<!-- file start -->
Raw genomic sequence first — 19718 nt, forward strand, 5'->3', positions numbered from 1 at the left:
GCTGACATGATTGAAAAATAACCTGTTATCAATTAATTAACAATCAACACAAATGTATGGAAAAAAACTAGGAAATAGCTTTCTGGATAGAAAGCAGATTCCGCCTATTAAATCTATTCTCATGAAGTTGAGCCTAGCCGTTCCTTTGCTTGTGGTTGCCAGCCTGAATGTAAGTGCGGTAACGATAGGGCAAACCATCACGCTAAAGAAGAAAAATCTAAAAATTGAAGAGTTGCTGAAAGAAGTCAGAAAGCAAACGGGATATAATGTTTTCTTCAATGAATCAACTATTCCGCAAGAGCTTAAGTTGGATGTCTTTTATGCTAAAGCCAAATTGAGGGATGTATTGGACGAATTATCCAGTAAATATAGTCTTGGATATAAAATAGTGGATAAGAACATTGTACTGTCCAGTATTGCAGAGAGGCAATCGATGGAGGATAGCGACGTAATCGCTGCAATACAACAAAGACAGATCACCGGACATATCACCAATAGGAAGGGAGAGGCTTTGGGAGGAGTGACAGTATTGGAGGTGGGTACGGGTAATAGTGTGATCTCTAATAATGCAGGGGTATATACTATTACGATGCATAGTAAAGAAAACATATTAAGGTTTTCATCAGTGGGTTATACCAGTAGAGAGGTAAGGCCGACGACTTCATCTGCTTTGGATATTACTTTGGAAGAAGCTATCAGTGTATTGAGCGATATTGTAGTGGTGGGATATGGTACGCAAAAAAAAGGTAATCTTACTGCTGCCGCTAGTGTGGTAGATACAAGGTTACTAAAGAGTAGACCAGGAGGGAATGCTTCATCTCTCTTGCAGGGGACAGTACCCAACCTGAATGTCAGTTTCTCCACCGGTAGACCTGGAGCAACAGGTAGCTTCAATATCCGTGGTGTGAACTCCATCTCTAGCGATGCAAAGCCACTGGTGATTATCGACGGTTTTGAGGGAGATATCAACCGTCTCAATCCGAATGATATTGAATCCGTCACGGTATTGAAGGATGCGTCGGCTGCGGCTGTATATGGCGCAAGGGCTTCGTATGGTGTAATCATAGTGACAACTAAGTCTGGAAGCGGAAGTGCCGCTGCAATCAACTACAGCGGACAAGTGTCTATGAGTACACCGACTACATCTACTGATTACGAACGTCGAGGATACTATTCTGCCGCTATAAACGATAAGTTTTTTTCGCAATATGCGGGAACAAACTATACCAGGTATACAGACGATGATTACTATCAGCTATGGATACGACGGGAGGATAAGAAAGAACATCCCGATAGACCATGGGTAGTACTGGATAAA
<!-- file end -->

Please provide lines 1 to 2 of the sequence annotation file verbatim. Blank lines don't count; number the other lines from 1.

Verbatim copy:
Raw genomic sequence first — 19718 nt, forward strand, 5'->3', positions numbered from 1 at the left:
GCTGACATGATTGAAAAATAACCTGTTATCAATTAATTAACAATCAACACAAATGTATGGAAAAAAACTAGGAAATAGCTTTCTGGATAGAAAGCAGATTCCGCCTATTAAATCTATTCTCATGAAGTTGAGCCTAGCCGTTCCTTTGCTTGTGGTTGCCAGCCTGAATGTAAGTGCGGTAACGATAGGGCAAACCATCACGCTAAAGAAGAAAAATCTAAAAATTGAAGAGTTGCTGAAAGAAGTCAGAAAGCAAACGGGATATAATGTTTTCTTCAATGAATCAACTATTCCGCAAGAGCTTAAGTTGGATGTCTTTTATGCTAAAGCCAAATTGAGGGATGTATTGGACGAATTATCCAGTAAATATAGTCTTGGATATAAAATAGTGGATAAGAACATTGTACTGTCCAGTATTGCAGAGAGGCAATCGATGGAGGATAGCGACGTAATCGCTGCAATACAACAAAGACAGATCACCGGACATATCACCAATAGGAAGGGAGAGGCTTTGGGAGGAGTGACAGTATTGGAGGTGGGTACGGGTAATAGTGTGATCTCTAATAATGCAGGGGTATATACTATTACGATGCATAGTAAAGAAAACATATTAAGGTTTTCATCAGTGGGTTATACCAGTAGAGAGGTAAGGCCGACGACTTCATCTGCTTTGGATATTACTTTGGAAGAAGCTATCAGTGTATTGAGCGATATTGTAGTGGTGGGATATGGTACGCAAAAAAAAGGTAATCTTACTGCTGCCGCTAGTGTGGTAGATACAAGGTTACTAAAGAGTAGACCAGGAGGGAATGCTTCATCTCTCTTGCAGGGGACAGTACCCAACCTGAATGTCAGTTTCTCCACCGGTAGACCTGGAGCAACAGGTAGCTTCAATATCCGTGGTGTGAACTCCATCTCTAGCGATGCAAAGCCACTGGTGATTATCGACGGTTTTGAGGGAGATATCAACCGTCTCAATCCGAATGATATTGAATCCGTCACGGTATTGAAGGATGCGTCGGCTGCGGCTGTATATGGCGCAAGGGCTTCGTATGGTGTAATCATAGTGACAACTAAGTCTGGAAGCGGAAGTGCCGCTGCAATCAACTACAGCGGACAAGTGTCTATGAGTACACCGACTACATCTACTGATTACGAACGTCGAGGATACTATTCTGCCGCTATAAACGATAAGTTTTTTTCGCAATATGCGGGAACAAACTATACCAGGTATACAGACGATGATTACTATCAGCTATGGATACGACGGGAGGATAAGAAAGAACATCCCGATAGACCATGGGTAGTACTGGATAAA